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Leishmania parasites infect macrophages causing a wide spectrum of human diseases encompassing from cutaneous to visceral forms. The drugs currently used in leishmaniasis treatment are highly toxic and associated with acquired resistance. Seeking novel therapeutic targets, we conducted a comprehensive in vitro study to investigate the action of trans-chalcone (TC) against Leishmania amazonensis promastigote and amastigote forms. TC is a common precursor of flavonoids, however, no extensive research has been developed regarding its pharmacological properties. In silico predictions showed good drug-likeness potential for TC with high oral bioavailability and intestinal absorption. The TC-treatment had a direct action on promastigote forms leading to death by late apoptosis-like process resulting from an increased production of reactive oxygen species (ROS), loss of mitochondrial integrity, phosphatidylserine exposure, and damage on the membrane. Similar results were found for L. amazonensis-axenic amastigotes. The TC-treatment of L.amazonensis-infected macrophages proved to reduce the percentage of infected cells as well as the number of amastigotes per macrophage, consequently, the number of promastigotes recovered without cytotoxic effects on macrophages, having indicated a selectivity index (SI) of 53.8 for the parasite. Such leishmanicidal effect was followed by a decrease in the levels of TNF-α, TGF-β, IL-10, ROS and NO, in addition to upregulation mRNA expression of Nrf2, heme-oxigenase, and ferritin, modulating iron metabolism, depleting available iron for parasite replication, and survival within macrophages. These results suggested trans-chalcone as a satisfactory support for further studies as well as a possible further lead molecule for the design of new prototypes of antileishmanial drugs.
This article was published in the following journal.
Name: European journal of pharmacology
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A parasitic hemoflagellate of the subgenus Leishmania leishmania that infects man and animals including rodents. The Leishmania mexicana complex causes both cutaneous (LEISHMANIASIS, CUTANEOUS) and diffuse cutaneous leishmaniasis (LEISHMANIASIS, DIFFUSE CUTANEOUS) and includes the subspecies amazonensis, garnhami, mexicana, pifanoi, and venezuelensis. L. m. mexicana causes chiclero ulcer, a form of cutaneous leishmaniasis (LEISHMANIASIS, CUTANEOUS) in the New World. The sandfly, Lutzomyia, appears to be the vector.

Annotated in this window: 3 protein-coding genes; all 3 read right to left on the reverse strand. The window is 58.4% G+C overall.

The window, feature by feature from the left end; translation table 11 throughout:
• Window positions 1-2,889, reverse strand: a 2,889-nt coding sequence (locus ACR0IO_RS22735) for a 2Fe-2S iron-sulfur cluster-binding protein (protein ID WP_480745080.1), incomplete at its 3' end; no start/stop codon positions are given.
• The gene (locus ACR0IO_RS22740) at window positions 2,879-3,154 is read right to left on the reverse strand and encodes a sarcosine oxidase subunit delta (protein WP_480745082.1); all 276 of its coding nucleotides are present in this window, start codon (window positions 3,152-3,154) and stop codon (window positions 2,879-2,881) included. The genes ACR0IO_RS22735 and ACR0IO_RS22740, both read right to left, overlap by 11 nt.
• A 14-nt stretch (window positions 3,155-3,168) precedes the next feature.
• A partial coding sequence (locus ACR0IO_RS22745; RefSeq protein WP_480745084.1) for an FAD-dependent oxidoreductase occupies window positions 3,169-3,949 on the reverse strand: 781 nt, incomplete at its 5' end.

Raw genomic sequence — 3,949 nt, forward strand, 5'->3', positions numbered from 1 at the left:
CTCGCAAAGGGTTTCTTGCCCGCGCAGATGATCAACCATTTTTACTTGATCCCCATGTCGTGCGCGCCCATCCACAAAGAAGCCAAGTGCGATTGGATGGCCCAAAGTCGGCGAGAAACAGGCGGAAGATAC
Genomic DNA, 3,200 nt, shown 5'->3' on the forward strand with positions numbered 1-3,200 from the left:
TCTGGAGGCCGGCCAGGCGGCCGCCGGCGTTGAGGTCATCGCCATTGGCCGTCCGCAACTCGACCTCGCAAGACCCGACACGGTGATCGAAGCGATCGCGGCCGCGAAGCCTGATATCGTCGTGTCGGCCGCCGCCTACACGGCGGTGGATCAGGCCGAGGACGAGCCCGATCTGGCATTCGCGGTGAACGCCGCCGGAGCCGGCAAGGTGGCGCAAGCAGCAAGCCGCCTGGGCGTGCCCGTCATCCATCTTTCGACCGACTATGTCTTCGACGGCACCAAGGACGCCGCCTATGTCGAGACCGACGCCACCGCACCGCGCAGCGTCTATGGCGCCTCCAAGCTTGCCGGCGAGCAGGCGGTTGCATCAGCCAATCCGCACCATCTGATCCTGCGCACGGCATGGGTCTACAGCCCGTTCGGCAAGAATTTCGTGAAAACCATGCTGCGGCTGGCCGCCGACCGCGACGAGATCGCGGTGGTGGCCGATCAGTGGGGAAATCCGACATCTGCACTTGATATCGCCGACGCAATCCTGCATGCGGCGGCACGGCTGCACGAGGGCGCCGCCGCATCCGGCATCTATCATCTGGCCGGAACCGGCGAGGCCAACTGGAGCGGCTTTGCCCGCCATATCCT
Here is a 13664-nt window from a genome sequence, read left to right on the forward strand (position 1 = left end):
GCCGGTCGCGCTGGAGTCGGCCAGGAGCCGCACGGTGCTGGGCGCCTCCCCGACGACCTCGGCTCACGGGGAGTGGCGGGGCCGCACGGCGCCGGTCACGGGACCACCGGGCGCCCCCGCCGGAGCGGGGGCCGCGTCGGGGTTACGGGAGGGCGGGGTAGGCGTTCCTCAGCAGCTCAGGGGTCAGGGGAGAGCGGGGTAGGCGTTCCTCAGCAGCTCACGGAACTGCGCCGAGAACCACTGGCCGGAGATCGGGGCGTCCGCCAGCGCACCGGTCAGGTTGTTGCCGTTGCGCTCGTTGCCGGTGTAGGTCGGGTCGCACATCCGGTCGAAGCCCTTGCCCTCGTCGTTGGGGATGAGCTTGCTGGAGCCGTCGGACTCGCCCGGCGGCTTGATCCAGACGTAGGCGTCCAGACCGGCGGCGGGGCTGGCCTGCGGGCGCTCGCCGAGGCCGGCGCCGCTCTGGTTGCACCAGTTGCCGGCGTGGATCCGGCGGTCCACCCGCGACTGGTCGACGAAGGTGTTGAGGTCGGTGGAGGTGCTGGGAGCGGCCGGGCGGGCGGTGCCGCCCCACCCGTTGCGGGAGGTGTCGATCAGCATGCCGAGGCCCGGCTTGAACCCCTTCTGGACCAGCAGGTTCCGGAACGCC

A parasitic hemoflagellate of the subgenus Leishmania leishmania that has been found as a natural infection of the Brazilian guinea pig. Its host-tissue relationship is, in general, comparable to that of L. braziliensis.
A genus of flagellate protozoa comprising several species that are pathogenic for humans. Organisms of this genus have an amastigote and a promastigote stage in their life cycles. As a result of enzymatic studies this single genus has been divided into two subgenera: Leishmania leishmania and Leishmania viannia. Species within the Leishmania leishmania subgenus include: L. aethiopica, L. arabica, L. donovani, L. enrietti, L. gerbilli, L. hertigi, L. infantum, L. major, L. mexicana, and L. tropica. The following species are those that compose the Leishmania viannia subgenus: L. braziliensis, L. guyanensis, L. lainsoni, L. naiffi, and L. shawi.
A parasitic hemoflagellate of the subgenus Leishmania leishmania that infects man and animals and causes cutaneous leishmaniasis (LEISHMANIASIS, CUTANEOUS) of the Old World. Transmission is by Phlebotomus sandflies.
A parasitic hemoflagellate of the subgenus Leishmania leishmania that infects man and animals and causes visceral leishmaniasis (LEISHMANIASIS, VISCERAL). The sandfly genera Phlebotomus and Lutzomyia are the vectors.
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